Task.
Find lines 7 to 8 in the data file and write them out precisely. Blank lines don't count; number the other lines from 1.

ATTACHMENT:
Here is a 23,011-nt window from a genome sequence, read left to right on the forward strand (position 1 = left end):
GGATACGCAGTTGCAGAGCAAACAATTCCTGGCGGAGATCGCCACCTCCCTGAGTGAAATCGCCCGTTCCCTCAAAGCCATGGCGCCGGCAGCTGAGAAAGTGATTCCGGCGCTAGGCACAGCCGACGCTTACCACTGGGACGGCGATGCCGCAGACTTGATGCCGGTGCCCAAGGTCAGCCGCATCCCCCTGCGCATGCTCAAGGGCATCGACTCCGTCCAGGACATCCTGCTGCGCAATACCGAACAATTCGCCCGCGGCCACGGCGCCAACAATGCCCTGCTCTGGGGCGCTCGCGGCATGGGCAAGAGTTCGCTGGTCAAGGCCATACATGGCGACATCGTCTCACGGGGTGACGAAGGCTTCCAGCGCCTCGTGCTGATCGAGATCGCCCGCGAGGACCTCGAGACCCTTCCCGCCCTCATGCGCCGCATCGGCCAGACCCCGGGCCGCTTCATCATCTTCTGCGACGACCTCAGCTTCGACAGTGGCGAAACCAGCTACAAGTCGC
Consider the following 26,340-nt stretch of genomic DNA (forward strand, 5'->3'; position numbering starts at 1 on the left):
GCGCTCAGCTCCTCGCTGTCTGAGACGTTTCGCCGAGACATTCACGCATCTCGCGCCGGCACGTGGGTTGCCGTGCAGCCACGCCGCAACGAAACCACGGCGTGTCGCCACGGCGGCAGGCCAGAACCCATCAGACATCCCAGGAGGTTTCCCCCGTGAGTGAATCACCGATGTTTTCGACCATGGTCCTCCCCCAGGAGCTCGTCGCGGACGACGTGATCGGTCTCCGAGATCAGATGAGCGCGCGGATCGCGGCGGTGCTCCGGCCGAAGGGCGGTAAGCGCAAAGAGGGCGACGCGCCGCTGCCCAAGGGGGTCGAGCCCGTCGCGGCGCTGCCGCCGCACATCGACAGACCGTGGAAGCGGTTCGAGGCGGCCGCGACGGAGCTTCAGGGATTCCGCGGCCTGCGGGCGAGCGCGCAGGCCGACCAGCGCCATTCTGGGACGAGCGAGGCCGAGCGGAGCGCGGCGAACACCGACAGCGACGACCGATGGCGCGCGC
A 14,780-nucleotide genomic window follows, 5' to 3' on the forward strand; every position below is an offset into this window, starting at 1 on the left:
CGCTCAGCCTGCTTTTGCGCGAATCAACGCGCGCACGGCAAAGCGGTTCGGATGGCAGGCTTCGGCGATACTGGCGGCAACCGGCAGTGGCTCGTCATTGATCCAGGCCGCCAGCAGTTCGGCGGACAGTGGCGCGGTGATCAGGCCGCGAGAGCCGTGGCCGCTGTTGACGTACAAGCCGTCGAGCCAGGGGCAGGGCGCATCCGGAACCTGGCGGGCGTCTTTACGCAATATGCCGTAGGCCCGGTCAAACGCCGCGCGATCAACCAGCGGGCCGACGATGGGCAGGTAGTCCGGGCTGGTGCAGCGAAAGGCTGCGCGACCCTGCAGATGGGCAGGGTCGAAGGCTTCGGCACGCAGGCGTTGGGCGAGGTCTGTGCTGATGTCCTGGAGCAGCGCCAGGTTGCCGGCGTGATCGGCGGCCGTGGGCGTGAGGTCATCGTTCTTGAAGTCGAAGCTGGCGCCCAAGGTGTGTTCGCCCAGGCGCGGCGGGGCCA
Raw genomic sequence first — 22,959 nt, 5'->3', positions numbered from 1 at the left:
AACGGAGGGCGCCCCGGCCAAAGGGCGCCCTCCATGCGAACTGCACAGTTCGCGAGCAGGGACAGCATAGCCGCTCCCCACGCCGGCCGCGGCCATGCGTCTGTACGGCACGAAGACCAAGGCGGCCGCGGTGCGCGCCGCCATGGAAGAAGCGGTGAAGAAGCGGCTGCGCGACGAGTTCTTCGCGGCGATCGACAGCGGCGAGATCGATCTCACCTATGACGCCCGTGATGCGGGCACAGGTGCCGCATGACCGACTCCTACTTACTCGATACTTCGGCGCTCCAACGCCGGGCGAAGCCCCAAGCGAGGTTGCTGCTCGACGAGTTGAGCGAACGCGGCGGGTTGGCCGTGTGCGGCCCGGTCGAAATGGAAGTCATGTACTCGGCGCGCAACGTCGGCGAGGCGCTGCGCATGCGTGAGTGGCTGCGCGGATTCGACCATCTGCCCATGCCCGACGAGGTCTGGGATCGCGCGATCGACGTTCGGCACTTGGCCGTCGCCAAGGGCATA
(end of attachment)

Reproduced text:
Raw genomic sequence first — 22,959 nt, 5'->3', positions numbered from 1 at the left:
AACGGAGGGCGCCCCGGCCAAAGGGCGCCCTCCATGCGAACTGCACAGTTCGCGAGCAGGGACAGCATAGCCGCTCCCCACGCCGGCCGCGGCCATGCGTCTGTACGGCACGAAGACCAAGGCGGCCGCGGTGCGCGCCGCCATGGAAGAAGCGGTGAAGAAGCGGCTGCGCGACGAGTTCTTCGCGGCGATCGACAGCGGCGAGATCGATCTCACCTATGACGCCCGTGATGCGGGCACAGGTGCCGCATGACCGACTCCTACTTACTCGATACTTCGGCGCTCCAACGCCGGGCGAAGCCCCAAGCGAGGTTGCTGCTCGACGAGTTGAGCGAACGCGGCGGGTTGGCCGTGTGCGGCCCGGTCGAAATGGAAGTCATGTACTCGGCGCGCAACGTCGGCGAGGCGCTGCGCATGCGTGAGTGGCTGCGCGGATTCGACCATCTGCCCATGCCCGACGAGGTCTGGGATCGCGCGATCGACGTTCGGCACTTGGCCGTCGCCAAGGGCATA